ifconfig is a Unix command which is used for viewing or configuring the status of the network interfaces. Running ifconfig with no arguments on a networked machine will give output similar to the following:

eth0      Link encap:Ethernet  HWaddr 00:01:02:A4:33:B7  
          inet addr:131.111.20.22  Bcast:131.111.255.255 Mask:255.255.0.0
          UP BROADCAST RUNNING MULTICAST  MTU:1500  Metric:1
          RX packets:74317677 errors:0 dropped:0 overruns:35 frame:0
          TX packets:33354974 errors:0 dropped:0 overruns:0 carrier:0
          collisions:0 txqueuelen:100 
          RX bytes:4250835559 (4053.9 Mb)  TX bytes:1946228848 (1856.0 Mb)
          Interrupt:11 Base address:0xec00 

lo        Link encap:Local Loopback  
          inet addr:127.0.0.1  Mask:255.0.0.0
          UP LOOPBACK RUNNING  MTU:3904  Metric:1
          RX packets:3056870 errors:0 dropped:0 overruns:0 frame:0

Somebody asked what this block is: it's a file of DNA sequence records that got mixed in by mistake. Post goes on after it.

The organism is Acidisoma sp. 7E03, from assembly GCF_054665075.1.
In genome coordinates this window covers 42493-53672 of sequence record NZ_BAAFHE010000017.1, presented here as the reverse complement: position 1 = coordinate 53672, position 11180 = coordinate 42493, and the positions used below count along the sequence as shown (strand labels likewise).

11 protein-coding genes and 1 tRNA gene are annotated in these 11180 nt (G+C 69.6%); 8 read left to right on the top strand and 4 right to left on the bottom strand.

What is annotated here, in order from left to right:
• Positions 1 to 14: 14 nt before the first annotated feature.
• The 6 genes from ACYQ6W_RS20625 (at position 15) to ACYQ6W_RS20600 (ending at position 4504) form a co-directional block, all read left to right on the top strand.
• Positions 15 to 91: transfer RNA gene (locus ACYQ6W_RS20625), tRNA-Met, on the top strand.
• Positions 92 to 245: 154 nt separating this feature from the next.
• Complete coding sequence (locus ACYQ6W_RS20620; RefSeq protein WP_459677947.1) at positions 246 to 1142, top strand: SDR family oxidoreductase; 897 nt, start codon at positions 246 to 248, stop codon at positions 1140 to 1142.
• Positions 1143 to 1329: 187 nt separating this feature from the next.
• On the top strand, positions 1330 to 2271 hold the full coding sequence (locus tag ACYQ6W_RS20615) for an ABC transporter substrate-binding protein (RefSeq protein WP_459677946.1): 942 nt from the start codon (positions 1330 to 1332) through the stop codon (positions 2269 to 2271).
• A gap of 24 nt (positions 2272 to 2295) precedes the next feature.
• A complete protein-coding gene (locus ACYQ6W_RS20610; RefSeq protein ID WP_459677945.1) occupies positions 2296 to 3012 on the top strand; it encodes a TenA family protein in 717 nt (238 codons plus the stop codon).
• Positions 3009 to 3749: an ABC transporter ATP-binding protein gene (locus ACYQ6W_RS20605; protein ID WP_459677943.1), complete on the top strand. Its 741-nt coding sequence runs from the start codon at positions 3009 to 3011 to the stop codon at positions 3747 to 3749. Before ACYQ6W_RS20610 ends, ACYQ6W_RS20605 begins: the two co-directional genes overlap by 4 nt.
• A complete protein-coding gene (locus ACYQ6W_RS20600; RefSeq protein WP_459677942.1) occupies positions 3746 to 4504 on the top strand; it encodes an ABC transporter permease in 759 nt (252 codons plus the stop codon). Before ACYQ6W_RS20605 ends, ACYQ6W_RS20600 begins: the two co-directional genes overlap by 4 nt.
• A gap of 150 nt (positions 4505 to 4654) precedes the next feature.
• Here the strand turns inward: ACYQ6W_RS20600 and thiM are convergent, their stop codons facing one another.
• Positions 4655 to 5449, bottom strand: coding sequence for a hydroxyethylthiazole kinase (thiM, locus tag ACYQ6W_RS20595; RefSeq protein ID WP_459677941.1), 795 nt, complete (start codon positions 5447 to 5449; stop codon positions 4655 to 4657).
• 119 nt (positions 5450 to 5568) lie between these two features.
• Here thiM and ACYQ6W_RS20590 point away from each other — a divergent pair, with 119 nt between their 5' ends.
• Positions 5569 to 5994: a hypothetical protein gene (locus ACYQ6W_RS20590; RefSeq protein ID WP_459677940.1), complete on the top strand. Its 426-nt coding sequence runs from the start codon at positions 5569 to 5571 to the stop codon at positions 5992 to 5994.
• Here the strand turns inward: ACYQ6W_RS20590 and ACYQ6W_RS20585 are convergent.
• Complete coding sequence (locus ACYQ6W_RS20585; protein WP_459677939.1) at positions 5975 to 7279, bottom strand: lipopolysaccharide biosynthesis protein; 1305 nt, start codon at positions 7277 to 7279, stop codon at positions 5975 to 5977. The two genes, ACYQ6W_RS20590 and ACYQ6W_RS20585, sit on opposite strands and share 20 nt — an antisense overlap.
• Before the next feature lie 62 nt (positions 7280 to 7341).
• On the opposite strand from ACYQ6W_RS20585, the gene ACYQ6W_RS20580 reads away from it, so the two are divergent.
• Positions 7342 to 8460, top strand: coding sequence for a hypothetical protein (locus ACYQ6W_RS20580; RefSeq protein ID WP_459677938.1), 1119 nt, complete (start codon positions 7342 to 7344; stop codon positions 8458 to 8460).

TX packets:3056870 errors:0 dropped:0 overruns:0 carrier:0
          collisions:0 txqueuelen:0 
          RX bytes:389462829 (371.4 Mb)  TX bytes:389462829 (371.4 Mb)

From this output, we can see that this machine has two network interfaces running: eth0 (Ethernet) and lo (loopback). Looking at the eth0 section, we see that its MAC address is 00:01:02:A4:33:B7, its IP address is 131.111.20.22, its broadcast address is 131.111.255.255, and its netmask is 255.255.0.0. The remaining lines give some diagnostic information about the amount of data being sent over the network.

If the machine is not on a network, or its networking is down, then only the loopback section will appear. If it has a dial-up connection to the Internet, there will be a ppp0 section instead of the eth0 section. The eth0 section may also have other names; for example, on HP-UX it is called lan0.

If you are root, you can use ifconfig to set up a network interface like this:

ifconfig eth0 netmask 255.255.0.0 broadcast 131.111.255.255 131.111.20.22

You don't need to do this very often, because it is run automatically during the boot process, getting its data from a file like /etc/network/interfaces (under Debian Linux) or /etc/rc.config.d/netconf (under HP-UX 10).

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